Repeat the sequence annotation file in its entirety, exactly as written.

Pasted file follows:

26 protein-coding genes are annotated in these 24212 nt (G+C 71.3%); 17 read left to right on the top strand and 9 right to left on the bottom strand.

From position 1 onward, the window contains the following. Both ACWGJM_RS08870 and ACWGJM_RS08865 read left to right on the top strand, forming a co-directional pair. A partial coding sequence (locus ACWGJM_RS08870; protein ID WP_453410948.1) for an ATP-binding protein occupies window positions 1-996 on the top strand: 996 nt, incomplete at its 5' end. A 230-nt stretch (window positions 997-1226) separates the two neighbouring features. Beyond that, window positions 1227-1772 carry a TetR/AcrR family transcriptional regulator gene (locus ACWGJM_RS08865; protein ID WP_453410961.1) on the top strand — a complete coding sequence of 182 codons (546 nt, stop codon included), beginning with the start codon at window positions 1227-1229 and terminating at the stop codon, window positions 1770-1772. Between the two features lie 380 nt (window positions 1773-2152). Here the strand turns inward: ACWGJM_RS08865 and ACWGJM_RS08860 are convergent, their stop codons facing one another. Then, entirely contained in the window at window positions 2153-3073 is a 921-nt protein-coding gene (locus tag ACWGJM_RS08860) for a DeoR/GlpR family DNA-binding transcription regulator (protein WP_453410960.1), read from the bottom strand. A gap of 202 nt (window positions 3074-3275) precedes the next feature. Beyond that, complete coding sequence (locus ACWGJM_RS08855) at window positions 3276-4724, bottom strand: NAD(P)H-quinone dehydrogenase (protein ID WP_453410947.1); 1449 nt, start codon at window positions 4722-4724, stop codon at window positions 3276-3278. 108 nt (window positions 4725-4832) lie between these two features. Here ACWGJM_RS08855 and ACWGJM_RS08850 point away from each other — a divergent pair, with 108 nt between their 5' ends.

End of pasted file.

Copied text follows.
26 protein-coding genes are annotated in these 24212 nt (G+C 71.3%); 17 read left to right on the top strand and 9 right to left on the bottom strand.

From position 1 onward, the window contains the following. Both ACWGJM_RS08870 and ACWGJM_RS08865 read left to right on the top strand, forming a co-directional pair. A partial coding sequence (locus ACWGJM_RS08870; protein ID WP_453410948.1) for an ATP-binding protein occupies window positions 1-996 on the top strand: 996 nt, incomplete at its 5' end. A 230-nt stretch (window positions 997-1226) separates the two neighbouring features. Beyond that, window positions 1227-1772 carry a TetR/AcrR family transcriptional regulator gene (locus ACWGJM_RS08865; protein ID WP_453410961.1) on the top strand — a complete coding sequence of 182 codons (546 nt, stop codon included), beginning with the start codon at window positions 1227-1229 and terminating at the stop codon, window positions 1770-1772. Between the two features lie 380 nt (window positions 1773-2152). Here the strand turns inward: ACWGJM_RS08865 and ACWGJM_RS08860 are convergent, their stop codons facing one another. Then, entirely contained in the window at window positions 2153-3073 is a 921-nt protein-coding gene (locus tag ACWGJM_RS08860) for a DeoR/GlpR family DNA-binding transcription regulator (protein WP_453410960.1), read from the bottom strand. A gap of 202 nt (window positions 3074-3275) precedes the next feature. Beyond that, complete coding sequence (locus ACWGJM_RS08855) at window positions 3276-4724, bottom strand: NAD(P)H-quinone dehydrogenase (protein ID WP_453410947.1); 1449 nt, start codon at window positions 4722-4724, stop codon at window positions 3276-3278. 108 nt (window positions 4725-4832) lie between these two features. Here ACWGJM_RS08855 and ACWGJM_RS08850 point away from each other — a divergent pair, with 108 nt between their 5' ends.